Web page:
When asked if he had spoken to his foreign policy advisers about the vote, Trump said "there was nothing to talk about" and that a Trump administration would continue to count Britain as a close ally. He also frequently touted the vote's impact in Scotland, though it had cast its ballots firmly in the "Remain" camp. He said he would support a vote for Scottish independence if one were held.

Trump's reason for his trip to Europe wasn't politics, but to check on a pair of championship-level golf resorts he owns in Scotland. Trump, who unlike previous presidential candidates did not schedule any political meetings while abroad, spent Friday morning marking the $200 million-plus rehabilitation of the famed Turnberry golf resort nestled on the rocky coast facing the North Atlantic Ocean.

Trump arrived at Turnberry on a helicopter and then toured the grounds. His press conference, held on the green of the course's 9th hole, also further underscored the frequent co-mingling Trump's campaign with his businesses.

With his remarks being carried live across the world, he spent most of his 15-minute speech not talking about Brexit, but offering a detailed accounting of the renovations to the course. Later, while answering reporters' questions, he also played down concerns that the British economy would be hurt by the vote.

"If the pound goes down, more people are coming to Turnberry," he said. "I think it could very well turn out to be a positive."

Trump, whose mother was born in Scotland, has long emphasized his ties to the country, but he has waged battles with those in his ancestral homeland. This year, he was stripped of an honorary degree from Robert Gordon University in Aberdeen.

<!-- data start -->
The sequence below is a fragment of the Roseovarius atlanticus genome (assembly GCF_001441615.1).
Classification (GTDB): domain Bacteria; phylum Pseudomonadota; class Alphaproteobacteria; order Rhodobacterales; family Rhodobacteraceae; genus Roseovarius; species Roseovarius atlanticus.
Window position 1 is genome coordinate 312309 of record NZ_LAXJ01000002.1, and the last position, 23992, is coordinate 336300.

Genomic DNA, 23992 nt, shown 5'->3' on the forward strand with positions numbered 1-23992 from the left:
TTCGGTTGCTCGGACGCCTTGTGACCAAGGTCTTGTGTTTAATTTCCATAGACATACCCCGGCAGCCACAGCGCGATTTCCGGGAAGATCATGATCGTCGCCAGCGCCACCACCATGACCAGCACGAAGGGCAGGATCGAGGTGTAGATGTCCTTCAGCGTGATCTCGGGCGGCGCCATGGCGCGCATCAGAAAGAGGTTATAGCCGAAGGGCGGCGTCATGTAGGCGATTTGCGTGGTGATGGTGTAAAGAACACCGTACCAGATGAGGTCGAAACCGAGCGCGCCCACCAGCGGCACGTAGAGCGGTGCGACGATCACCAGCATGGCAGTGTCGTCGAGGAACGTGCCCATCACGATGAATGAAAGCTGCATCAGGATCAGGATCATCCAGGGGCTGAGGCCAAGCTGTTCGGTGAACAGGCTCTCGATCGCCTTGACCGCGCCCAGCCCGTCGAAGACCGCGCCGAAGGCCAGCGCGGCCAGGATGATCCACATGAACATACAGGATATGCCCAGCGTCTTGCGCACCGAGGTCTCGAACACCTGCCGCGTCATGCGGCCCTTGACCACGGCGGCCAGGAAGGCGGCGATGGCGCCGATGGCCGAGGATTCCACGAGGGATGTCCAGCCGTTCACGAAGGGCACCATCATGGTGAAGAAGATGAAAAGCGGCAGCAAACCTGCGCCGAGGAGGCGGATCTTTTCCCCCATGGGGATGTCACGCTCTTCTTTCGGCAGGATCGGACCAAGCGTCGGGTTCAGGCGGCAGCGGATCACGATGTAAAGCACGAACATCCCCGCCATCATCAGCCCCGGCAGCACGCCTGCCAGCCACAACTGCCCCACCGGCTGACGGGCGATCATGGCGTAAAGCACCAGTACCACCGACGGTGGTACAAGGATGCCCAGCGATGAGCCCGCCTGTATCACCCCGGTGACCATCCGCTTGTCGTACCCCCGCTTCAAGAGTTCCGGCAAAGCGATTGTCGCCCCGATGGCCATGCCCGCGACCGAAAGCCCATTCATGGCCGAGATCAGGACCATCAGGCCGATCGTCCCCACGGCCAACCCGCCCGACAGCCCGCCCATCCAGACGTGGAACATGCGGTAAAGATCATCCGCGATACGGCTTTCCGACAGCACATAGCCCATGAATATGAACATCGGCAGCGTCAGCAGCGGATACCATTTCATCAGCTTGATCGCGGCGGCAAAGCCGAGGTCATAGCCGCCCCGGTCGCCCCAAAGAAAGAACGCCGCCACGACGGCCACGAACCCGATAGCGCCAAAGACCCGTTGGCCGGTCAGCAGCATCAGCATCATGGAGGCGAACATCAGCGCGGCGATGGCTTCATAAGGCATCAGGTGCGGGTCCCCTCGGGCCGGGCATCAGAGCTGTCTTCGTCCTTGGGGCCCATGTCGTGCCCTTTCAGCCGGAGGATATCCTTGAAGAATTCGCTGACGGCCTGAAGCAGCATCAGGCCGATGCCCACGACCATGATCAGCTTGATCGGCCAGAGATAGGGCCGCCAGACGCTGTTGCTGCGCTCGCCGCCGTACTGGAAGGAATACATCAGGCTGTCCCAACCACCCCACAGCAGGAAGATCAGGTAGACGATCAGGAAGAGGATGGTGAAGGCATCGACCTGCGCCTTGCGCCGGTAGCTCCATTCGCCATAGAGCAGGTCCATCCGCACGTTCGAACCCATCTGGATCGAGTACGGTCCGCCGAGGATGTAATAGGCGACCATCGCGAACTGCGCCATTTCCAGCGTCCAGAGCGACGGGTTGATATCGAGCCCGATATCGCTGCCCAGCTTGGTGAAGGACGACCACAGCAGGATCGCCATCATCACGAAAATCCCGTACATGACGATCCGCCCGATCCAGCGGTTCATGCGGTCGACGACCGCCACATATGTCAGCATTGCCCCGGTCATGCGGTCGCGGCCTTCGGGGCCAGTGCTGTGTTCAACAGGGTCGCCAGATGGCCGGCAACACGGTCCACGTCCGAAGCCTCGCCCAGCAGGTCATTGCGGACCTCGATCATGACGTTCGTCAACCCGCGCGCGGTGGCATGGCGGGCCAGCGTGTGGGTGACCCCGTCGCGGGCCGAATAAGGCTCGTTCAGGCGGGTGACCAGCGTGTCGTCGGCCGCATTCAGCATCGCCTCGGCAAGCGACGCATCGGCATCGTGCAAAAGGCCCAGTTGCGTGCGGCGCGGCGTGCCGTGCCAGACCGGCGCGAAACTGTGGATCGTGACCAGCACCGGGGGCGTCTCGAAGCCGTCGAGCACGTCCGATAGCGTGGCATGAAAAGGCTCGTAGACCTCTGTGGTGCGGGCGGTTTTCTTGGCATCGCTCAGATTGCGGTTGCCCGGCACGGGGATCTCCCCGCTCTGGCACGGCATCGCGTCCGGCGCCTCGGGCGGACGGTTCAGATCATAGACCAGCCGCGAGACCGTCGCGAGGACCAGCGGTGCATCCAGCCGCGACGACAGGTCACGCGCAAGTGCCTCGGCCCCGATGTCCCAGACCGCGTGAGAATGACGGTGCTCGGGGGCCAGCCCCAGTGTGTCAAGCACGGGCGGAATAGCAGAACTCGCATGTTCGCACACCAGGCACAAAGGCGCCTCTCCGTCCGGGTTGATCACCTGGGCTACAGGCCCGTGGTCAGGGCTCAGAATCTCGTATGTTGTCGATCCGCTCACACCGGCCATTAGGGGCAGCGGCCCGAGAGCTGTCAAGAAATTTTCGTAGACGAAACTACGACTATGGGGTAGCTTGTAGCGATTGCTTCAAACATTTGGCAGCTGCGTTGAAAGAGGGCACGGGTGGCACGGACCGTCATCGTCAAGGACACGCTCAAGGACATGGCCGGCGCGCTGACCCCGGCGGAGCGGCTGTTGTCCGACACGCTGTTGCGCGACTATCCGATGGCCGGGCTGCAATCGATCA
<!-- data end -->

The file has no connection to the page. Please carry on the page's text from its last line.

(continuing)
Trump was initially welcomed by Scottish leaders. But relationships soured as arguments ensued over a nearby wind farm and the levels of investment promised. Trump feared the wind farm would block the view from his course. He claimed he had received assurances that it would not be built. Trump denounced a leading Scottish politician, Alex Salmond, as "an embarrassment to Scotland."

Trump also faced opposition from environmental groups concerned about development on Aberdeen's famed dunes, and some local people refused to make way for the development.

Trump's Scotland sojourn sparked worries from some Republicans at home in the United States who believe the trip was poorly timed. It comes as Trump has slipped in the polls and just days after he dismissed his campaign manager, Corey Lewandowski, and reported having just $1.3 million in cash on hand at the start of June, more than $41 million behind Clinton.

Trump's son, Eric, who oversaw the work at Turnberry, dismissed talk that the family's business was distracting his father, telling The Associated Press "the eyes of the world" will be on Trump.